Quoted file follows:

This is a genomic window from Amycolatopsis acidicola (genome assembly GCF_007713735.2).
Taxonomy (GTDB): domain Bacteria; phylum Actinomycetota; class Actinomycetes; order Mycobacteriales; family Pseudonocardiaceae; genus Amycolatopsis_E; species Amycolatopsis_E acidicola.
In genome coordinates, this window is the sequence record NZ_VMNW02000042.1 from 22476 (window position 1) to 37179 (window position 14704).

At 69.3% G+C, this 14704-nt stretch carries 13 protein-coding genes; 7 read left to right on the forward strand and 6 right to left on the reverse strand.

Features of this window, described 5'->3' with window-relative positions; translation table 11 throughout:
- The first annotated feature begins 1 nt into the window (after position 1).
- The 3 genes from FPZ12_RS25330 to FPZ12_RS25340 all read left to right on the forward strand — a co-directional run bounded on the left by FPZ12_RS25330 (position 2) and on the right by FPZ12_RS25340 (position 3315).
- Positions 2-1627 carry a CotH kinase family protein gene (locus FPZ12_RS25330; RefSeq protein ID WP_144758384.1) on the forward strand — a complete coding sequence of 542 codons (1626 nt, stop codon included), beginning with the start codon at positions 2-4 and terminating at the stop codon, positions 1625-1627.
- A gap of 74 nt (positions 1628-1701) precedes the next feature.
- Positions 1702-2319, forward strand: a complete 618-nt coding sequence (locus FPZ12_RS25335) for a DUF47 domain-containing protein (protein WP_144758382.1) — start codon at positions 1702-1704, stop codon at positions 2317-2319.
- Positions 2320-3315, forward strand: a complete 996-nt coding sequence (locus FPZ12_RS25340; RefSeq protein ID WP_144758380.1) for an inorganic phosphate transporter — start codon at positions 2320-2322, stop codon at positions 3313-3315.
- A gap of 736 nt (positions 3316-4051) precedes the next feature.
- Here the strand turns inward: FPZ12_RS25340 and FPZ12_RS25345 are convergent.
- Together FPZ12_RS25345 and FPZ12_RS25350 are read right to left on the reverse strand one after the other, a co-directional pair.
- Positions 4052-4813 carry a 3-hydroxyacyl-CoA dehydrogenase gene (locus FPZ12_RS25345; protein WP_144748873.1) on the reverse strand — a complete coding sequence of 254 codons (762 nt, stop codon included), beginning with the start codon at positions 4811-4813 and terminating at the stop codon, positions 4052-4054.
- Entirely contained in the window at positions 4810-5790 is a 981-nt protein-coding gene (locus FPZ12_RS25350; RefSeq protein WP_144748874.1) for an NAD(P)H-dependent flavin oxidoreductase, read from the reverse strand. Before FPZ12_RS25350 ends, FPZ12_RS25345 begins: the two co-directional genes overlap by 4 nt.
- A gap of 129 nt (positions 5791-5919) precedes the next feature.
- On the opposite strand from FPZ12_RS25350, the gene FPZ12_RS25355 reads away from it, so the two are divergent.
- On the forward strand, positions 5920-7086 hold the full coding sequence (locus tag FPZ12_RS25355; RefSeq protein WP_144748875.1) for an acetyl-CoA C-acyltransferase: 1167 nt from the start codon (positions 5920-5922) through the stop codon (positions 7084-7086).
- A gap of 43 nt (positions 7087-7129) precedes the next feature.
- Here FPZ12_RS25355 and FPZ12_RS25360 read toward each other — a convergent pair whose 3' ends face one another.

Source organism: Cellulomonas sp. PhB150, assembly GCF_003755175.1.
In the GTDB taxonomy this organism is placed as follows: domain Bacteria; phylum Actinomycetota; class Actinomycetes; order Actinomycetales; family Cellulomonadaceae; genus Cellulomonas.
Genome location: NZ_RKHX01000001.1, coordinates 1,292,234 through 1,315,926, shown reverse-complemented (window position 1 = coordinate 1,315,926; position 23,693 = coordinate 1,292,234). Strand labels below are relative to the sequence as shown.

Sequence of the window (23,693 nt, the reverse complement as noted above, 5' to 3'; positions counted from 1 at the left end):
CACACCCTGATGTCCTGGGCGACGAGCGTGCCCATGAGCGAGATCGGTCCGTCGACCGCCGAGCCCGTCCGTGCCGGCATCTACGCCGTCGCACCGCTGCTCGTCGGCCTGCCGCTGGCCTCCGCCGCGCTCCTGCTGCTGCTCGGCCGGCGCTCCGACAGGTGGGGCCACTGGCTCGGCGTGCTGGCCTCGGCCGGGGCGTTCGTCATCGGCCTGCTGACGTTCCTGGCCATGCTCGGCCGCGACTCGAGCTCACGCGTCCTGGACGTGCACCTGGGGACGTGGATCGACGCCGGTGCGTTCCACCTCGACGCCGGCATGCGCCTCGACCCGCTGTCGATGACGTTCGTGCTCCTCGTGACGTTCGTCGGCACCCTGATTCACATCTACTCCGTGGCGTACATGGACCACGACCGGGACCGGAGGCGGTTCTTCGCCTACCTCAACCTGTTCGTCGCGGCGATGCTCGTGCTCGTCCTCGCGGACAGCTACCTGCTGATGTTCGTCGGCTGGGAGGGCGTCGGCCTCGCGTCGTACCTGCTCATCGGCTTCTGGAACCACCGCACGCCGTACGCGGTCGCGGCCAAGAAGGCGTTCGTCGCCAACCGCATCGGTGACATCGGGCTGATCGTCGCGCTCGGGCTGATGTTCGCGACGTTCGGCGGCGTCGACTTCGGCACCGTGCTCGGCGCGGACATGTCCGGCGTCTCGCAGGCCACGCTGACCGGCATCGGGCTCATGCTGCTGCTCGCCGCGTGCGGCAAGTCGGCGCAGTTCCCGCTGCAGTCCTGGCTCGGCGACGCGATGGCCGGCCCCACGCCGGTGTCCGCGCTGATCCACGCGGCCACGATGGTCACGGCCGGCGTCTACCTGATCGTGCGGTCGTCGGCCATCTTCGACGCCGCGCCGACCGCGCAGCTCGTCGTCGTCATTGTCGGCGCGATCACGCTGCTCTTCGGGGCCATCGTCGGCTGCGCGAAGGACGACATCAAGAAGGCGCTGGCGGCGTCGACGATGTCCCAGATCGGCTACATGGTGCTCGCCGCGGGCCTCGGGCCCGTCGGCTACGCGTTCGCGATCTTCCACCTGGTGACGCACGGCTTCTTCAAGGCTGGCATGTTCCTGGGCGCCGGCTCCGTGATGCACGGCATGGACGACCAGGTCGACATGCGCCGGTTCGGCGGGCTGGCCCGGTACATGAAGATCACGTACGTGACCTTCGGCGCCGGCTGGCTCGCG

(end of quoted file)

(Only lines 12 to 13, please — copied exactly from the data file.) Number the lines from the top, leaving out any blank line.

- A gap of 736 nt (positions 3316-4051) precedes the next feature.
- Here the strand turns inward: FPZ12_RS25340 and FPZ12_RS25345 are convergent.